ASU 2016-02 is effective for nonpublic entities for the calendar year 2022.  The effective date was changed from the calendar year 2021 as a result of COVID-19.

Early adoption of the new standard is permitted for all entities.  All companies with lease agreements will be affected.  Industries that could be significantly impacted include those with multiple locations (retail operations) and a significant investment in property, plant, and equipment (transportation companies).

A lease is defined as a “contract, or part of a contract, that conveys the right to control the use of identified property, plant, or equipment (an identified asset) for a period of time in exchange for consideration.” The customer controls an identified asset when the customer has the right to obtain substantially all of the economic benefits from its use and has the right to direct its use.

As of the lease commencement date, the lessee recognizes the following:

  • Liability for its lease obligation (initially measured at the present value of future lease payments).
  • Asset for its right to use the underlying asset (ROU asset) which is equal to the lease liability adjusted for lease payments made at or before lease commencement, lease incentives, and any initial direct costs.

Leases may be classified as either an operating lease or a finance lease.  The lease would be classified as a finance lease if any of the following criteria are met:

  • Lease transfers ownership to lessee by the end of the lease term.
  • Bargain purchase option which the lessee is reasonably certain to exercise.
  • Lease term is for a major part of the remaining economic life of the underlying asset.
  • Present value of the sum of lease payments and any guaranteed residual value equals or exceeds substantially all of the fair value of the underlying asset.
  • Underlying asset is of such a specialized nature it is expected to have no alternative use to the lessor at the end of the lease term.

Short-term lease payments may be expensed as incurred.  A lessee can elect (by asset class) not to record lease assets and liabilities on the balance sheet if the term of the lease is 12 months or less and the lease does not include a purchase option that the lessee is reasonably certain to exercise.  Renewal options which the lessee is reasonably certain to exercise must be included in determining if the short-term lease exception is permissible.

Lessees and lessors are required to account for related-party leasing arrangements on the basis of the legally enforceable terms and conditions of the lease rather than the substance of the arrangement.  This is a significant change from current U.S. GAAP, under which a lessee and lessor would consider the substance of the contract as well as its legal form.

Example:
Lease term 3 years (no renewal option)
Economic life 5 years
No purchase option
Rent payments $100, paid in arrears, escalating $3 annually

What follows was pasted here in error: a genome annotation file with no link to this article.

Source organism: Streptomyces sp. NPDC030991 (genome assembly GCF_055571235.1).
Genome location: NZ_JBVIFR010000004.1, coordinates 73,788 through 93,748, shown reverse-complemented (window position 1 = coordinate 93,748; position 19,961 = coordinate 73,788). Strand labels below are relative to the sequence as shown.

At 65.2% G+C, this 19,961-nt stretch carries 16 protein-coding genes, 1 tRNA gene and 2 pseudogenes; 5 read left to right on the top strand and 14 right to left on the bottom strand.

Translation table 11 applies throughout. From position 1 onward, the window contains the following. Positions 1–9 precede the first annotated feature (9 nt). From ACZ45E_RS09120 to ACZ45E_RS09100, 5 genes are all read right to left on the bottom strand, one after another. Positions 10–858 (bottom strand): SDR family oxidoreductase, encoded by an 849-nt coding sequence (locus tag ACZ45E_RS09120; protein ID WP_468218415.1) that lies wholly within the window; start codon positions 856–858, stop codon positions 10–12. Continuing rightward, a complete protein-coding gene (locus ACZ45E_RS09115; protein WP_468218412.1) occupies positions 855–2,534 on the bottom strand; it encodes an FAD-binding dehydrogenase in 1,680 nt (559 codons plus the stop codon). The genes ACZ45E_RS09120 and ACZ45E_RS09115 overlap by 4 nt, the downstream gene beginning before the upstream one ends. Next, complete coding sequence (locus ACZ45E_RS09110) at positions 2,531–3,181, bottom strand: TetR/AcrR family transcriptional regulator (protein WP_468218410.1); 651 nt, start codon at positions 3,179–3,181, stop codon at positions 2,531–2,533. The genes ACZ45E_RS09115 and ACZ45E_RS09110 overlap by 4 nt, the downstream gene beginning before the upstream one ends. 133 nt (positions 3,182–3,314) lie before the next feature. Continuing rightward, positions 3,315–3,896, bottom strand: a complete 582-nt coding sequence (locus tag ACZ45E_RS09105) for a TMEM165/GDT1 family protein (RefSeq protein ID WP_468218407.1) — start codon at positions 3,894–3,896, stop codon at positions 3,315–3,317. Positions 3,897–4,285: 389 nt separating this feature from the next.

Interest rate of 7%
Fair value of the asset = $500
Present value of lease payments = $270

Operating Lease
Initial recognition entry

Debit – Right-of-use asset for $270
Credit – Lease liability for $270

Lease Table

Year 1 Entry to record the lease payment and expense
Debit – Lease expense for $103 A
Debit – Lease liability for $81 D
Credit – Cash for $100 B
Credit – Accumulated amortization for $84 A-C

Finance Lease
Initial recognition entry

Debit – Right-of-use asset for $270
Credit – Lease liability for $270

Year 1 Entry to record the lease payment and expense
Debit – Interest expense for $19 C
Debit – Amortization expense for $90 A
Debit – Lease liability for $81 D
Credit – Cash for $100 B
Credit – Accumulated amortization for $90 A

Required Disclosures:

  • Nature of its leases
  • Information about leases that have not yet commenced
  • Related-party lease transactions
  • Accounting policy election regarding short-term leases
  • Finance and operating lease costs
  • Short-term and variable lease costs
  • Sublease income
  • Gain or loss from sale and leaseback transactions
  • Maturity analysis for lease obligations
  • Weighted-average remaining lease term
  • Weighted-average discount rate

Tax Impact

The new lease standard only affects GAAP presentation of financial statements;  it has no bearing on the calculation of income taxes.  For income tax purposes, rent can only be deducted for the amount paid during the year, or that applies to the use of the rented property during the tax year (Pub 535).  This means that a maximum of 12 months of rent payments can be included as a deduction on the business income tax return.  Any difference in rent expense between the tax return and the financial statements, due to the implementation of the lease standard, would be presented on Schedule M1 as an adjustment.

Your business may have experienced financial fluctuations, and you are trying to decipher how new standards and legislation affect your business. Now is the time to consider leaning on your accountant for cash flow guidance, tax deadlines, completing loan applications, tax credit calculations, and interpreting legislation. Our accountants are available, and we have the knowledge, skill, and information that you need right now to adequately address your financial needs in a timely fashion.

Amy Kletch, CPA

Amy is a manager with over 20 years of audit experience in various industries; including public companies, non-profits, manufacturing, distribution, construction, government, oil and gas, pension plans, and transportation.